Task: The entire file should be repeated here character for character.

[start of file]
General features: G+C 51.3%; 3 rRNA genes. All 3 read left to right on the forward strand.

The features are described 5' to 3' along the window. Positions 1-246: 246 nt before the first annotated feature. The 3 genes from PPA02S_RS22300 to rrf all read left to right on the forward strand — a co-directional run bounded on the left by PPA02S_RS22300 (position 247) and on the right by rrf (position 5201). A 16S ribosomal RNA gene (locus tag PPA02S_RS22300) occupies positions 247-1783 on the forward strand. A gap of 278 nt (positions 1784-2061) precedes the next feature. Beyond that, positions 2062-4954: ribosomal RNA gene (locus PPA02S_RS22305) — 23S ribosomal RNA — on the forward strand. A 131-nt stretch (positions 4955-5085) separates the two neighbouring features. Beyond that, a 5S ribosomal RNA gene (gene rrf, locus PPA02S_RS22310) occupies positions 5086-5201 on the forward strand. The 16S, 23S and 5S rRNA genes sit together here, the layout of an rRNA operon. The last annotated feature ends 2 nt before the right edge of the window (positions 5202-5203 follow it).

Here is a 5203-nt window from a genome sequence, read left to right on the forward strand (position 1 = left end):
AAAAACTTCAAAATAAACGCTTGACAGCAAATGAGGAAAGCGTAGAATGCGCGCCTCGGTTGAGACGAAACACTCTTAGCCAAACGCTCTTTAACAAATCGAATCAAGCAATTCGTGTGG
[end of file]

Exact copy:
General features: G+C 51.3%; 3 rRNA genes. All 3 read left to right on the forward strand.

The features are described 5' to 3' along the window. Positions 1-246: 246 nt before the first annotated feature. The 3 genes from PPA02S_RS22300 to rrf all read left to right on the forward strand — a co-directional run bounded on the left by PPA02S_RS22300 (position 247) and on the right by rrf (position 5201). A 16S ribosomal RNA gene (locus tag PPA02S_RS22300) occupies positions 247-1783 on the forward strand. A gap of 278 nt (positions 1784-2061) precedes the next feature. Beyond that, positions 2062-4954: ribosomal RNA gene (locus PPA02S_RS22305) — 23S ribosomal RNA — on the forward strand. A 131-nt stretch (positions 4955-5085) separates the two neighbouring features. Beyond that, a 5S ribosomal RNA gene (gene rrf, locus PPA02S_RS22310) occupies positions 5086-5201 on the forward strand. The 16S, 23S and 5S rRNA genes sit together here, the layout of an rRNA operon. The last annotated feature ends 2 nt before the right edge of the window (positions 5202-5203 follow it).

Here is a 5203-nt window from a genome sequence, read left to right on the forward strand (position 1 = left end):
AAAAACTTCAAAATAAACGCTTGACAGCAAATGAGGAAAGCGTAGAATGCGCGCCTCGGTTGAGACGAAACACTCTTAGCCAAACGCTCTTTAACAAATCGAATCAAGCAATTCGTGTGG